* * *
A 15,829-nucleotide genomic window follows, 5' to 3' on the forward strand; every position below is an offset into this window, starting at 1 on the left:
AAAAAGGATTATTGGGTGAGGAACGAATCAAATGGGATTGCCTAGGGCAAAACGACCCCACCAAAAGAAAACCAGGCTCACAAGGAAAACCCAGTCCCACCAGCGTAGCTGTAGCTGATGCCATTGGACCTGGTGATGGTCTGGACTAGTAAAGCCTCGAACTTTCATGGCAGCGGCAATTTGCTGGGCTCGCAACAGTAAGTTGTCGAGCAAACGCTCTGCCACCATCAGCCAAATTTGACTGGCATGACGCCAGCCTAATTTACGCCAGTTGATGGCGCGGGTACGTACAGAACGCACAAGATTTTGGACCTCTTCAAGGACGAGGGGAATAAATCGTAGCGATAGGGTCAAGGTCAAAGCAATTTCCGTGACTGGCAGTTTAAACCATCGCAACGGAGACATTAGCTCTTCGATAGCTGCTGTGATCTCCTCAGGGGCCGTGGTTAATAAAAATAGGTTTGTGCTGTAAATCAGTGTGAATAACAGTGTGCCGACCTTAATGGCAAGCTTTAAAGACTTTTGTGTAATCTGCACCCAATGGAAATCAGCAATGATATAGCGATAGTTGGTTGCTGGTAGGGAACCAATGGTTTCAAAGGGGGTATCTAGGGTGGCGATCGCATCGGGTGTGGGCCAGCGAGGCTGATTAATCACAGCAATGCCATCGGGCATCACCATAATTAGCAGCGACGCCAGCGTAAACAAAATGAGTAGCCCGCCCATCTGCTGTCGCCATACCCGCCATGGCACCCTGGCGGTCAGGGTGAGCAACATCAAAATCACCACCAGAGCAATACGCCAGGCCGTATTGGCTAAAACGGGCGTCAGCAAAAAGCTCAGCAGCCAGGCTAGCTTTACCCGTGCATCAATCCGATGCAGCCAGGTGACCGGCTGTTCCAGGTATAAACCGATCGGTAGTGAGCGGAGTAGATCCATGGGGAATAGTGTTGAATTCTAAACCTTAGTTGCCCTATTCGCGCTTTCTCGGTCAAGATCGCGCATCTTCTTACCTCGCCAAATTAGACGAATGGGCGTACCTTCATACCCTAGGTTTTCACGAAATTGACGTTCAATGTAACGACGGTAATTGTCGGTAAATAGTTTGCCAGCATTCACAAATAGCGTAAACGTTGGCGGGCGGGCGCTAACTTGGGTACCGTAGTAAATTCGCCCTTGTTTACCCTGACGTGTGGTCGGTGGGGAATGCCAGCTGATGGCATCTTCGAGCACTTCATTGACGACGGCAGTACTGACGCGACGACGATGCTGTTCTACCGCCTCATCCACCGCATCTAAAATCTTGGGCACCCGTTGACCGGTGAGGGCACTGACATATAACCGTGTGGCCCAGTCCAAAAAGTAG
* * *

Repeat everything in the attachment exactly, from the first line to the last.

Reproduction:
A 15,829-nucleotide genomic window follows, 5' to 3' on the forward strand; every position below is an offset into this window, starting at 1 on the left:
AAAAAGGATTATTGGGTGAGGAACGAATCAAATGGGATTGCCTAGGGCAAAACGACCCCACCAAAAGAAAACCAGGCTCACAAGGAAAACCCAGTCCCACCAGCGTAGCTGTAGCTGATGCCATTGGACCTGGTGATGGTCTGGACTAGTAAAGCCTCGAACTTTCATGGCAGCGGCAATTTGCTGGGCTCGCAACAGTAAGTTGTCGAGCAAACGCTCTGCCACCATCAGCCAAATTTGACTGGCATGACGCCAGCCTAATTTACGCCAGTTGATGGCGCGGGTACGTACAGAACGCACAAGATTTTGGACCTCTTCAAGGACGAGGGGAATAAATCGTAGCGATAGGGTCAAGGTCAAAGCAATTTCCGTGACTGGCAGTTTAAACCATCGCAACGGAGACATTAGCTCTTCGATAGCTGCTGTGATCTCCTCAGGGGCCGTGGTTAATAAAAATAGGTTTGTGCTGTAAATCAGTGTGAATAACAGTGTGCCGACCTTAATGGCAAGCTTTAAAGACTTTTGTGTAATCTGCACCCAATGGAAATCAGCAATGATATAGCGATAGTTGGTTGCTGGTAGGGAACCAATGGTTTCAAAGGGGGTATCTAGGGTGGCGATCGCATCGGGTGTGGGCCAGCGAGGCTGATTAATCACAGCAATGCCATCGGGCATCACCATAATTAGCAGCGACGCCAGCGTAAACAAAATGAGTAGCCCGCCCATCTGCTGTCGCCATACCCGCCATGGCACCCTGGCGGTCAGGGTGAGCAACATCAAAATCACCACCAGAGCAATACGCCAGGCCGTATTGGCTAAAACGGGCGTCAGCAAAAAGCTCAGCAGCCAGGCTAGCTTTACCCGTGCATCAATCCGATGCAGCCAGGTGACCGGCTGTTCCAGGTATAAACCGATCGGTAGTGAGCGGAGTAGATCCATGGGGAATAGTGTTGAATTCTAAACCTTAGTTGCCCTATTCGCGCTTTCTCGGTCAAGATCGCGCATCTTCTTACCTCGCCAAATTAGACGAATGGGCGTACCTTCATACCCTAGGTTTTCACGAAATTGACGTTCAATGTAACGACGGTAATTGTCGGTAAATAGTTTGCCAGCATTCACAAATAGCGTAAACGTTGGCGGGCGGGCGCTAACTTGGGTACCGTAGTAAATTCGCCCTTGTTTACCCTGACGTGTGGTCGGTGGGGAATGCCAGCTGATGGCATCTTCGAGCACTTCATTGACGACGGCAGTACTGACGCGACGACGATGCTGTTCTACCGCCTCATCCACCGCATCTAAAATCTTGGGCACCCGTTGACCGGTGAGGGCACTGACATATAACCGTGTGGCCCAGTCCAAAAAGTAG